Post-Petropolis: Alberta after Oil Boom
Post-Petropolis is the story of conflicting natural and artificial landscapes; a speculative and theoretical proposal that explores today’s immense rate of consumption, our precipitous abuse of the landscape, and the planet’s scarce resources. The context is Alberta after the Oil Boom. What will we be doing, imagining and designing after this orgy of production and immorality? What should be done with all the industrial carcasses and disfigured land left behind once the industries have exhausted the land? Post-Petropolis questions whether it is possible to heal the colossal land scars caused by Oil Sand production with an architectural strategy that envisions the post-oil future of Alberta.
Post-Petropolis is a fairy tale that tells the story of land, in a twelve-part fabular manifesto. Each fantasy finds its rationale with surreal and dystopian implications. An absurd ecological assault re-purposes the exhausted lands and glorifies the current irrational state of Alberta. This fairy tale is based on the belief that architecture with its visual capacity to comprehend space, people and time can provoke an alternative constituency and promote any utopian ideal.
Surprising, speculative and vibrant fictional ideas act as a critique suggesting how an expanded architecture can influence the future. The first six dystopic drawings present as counter-factual proposals for the dynamic and fluxing fabric of the Oil Sand industry in Alberta; the final six utopian drawings provide enviro-conscience archetypes seen through different lenses.
To talk of remedies is perhaps naïve. In response to the current ecological paradigm, Post-Petropolis proposes a muted fiction pro tem. Irrespective of how real the techno-science behind each scenario appears, none of the six fictional acts provides any concrete solution. The final drawings examine and interrogate possible futures; the fabricated mythology and cynical humour in the six archetypes explore how consumers ‘narrate’ the Earth. The highlighted values in each act are left for the reader to draw their own conclusion.
This fairy tale carefully blends critical fiction with reality, and raises dialectical issues of diversity against convergence, responsibility against irresponsibility and ethics against aesthetics. The twelve-part fabular manifesto is an activist architectural project that postulates a visual dimension to the current environmental dilemma surrounding the Oil Sands in Canada. Consequently, as a theoretical architectural fantasy it aims to create a new prehensile reality for Alberta after the oil boom.
A land, once supporting potato and dairy farms has transformed into super-sized industrial oil sand factories pumping and dumping synthetic crude to the United States. Since the oil bust in 2050, the landscape has transformed again into a monumental tourist destination for delirious and acidic experiences.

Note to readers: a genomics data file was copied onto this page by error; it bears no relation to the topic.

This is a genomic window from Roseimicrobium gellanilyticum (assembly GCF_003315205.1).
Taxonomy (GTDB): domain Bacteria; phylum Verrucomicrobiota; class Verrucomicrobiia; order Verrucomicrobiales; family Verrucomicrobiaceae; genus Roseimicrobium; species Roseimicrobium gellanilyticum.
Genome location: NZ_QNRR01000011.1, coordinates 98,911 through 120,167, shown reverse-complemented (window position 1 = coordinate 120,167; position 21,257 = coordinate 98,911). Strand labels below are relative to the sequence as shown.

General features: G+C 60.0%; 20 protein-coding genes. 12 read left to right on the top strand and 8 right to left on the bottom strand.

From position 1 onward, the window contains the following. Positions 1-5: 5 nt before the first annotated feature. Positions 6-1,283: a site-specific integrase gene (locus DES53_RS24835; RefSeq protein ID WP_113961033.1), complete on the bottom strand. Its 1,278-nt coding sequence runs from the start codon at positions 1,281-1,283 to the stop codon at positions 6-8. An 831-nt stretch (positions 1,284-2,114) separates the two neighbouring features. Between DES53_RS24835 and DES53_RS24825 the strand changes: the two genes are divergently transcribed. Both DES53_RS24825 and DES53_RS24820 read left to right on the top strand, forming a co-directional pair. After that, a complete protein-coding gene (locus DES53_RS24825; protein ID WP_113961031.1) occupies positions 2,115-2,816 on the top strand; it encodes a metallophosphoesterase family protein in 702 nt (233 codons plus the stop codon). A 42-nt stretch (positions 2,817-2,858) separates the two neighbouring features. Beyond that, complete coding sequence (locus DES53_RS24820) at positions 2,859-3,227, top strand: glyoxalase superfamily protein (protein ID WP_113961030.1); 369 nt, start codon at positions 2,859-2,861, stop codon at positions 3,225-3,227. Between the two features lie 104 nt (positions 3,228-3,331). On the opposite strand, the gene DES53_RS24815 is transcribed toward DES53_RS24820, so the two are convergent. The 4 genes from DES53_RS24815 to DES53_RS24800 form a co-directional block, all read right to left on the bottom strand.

Suburbia is a mobile ground on the quest to establish a new region, with ephemeral edifice. It is a territory of roads and monster trucks escaping the urban zone of the Petropolis. Parents have made these regions into new monster pastoral’ countryside on wheels.
3_THE NEON CITY
The neon City is a self-reflecting territory made of an intricate maze, a network of oil and gas refineries, and a new land where illegal consumption is authorized. This senseless territory offers a hidden feast of drugs, sex and fantasy, within an infinite network of pipes, storage tanks, and spiral stairs. Here, visitors experience the disconnected autonomous moment of time being at the mercy of great white north. In this new Alberta, the economy of survival is found in prostitution. Carbon lust is a platform for a Dionysian bacchanalia of surplus.
Yellow Shrine relies on the strong foreign worker program to build the wonderful shrines and keep the spirit of the gods and goddesses alive through the collection of offerings and holy sacrifices. worshippers offer jars of dirt as indulgences. This new territory of religious ground is a key element in providing good fortune and spiritual support for all. Yellow Shrines establish a new religious journey which brings hope and faith to New Alberta.
9_NEW ALLIANCE TERRITORY
By 2055, the New Alliance territory had been effectively transformed into a state of disuse. The oil industries CAT walks is now populated with facades that represent various political parties that have cleansed the contaminated landscape of the oil and gas industries from 2016. The lucrative political campaign process of remediation is exhibited by department of factual certainty as a symphony of facades that has re-mediated and transformed the landscape into a performance of truth, reality and personality contest. The parties’ banners and flags move in unison to broadcast their presence in the field and reach out to their constituency for support.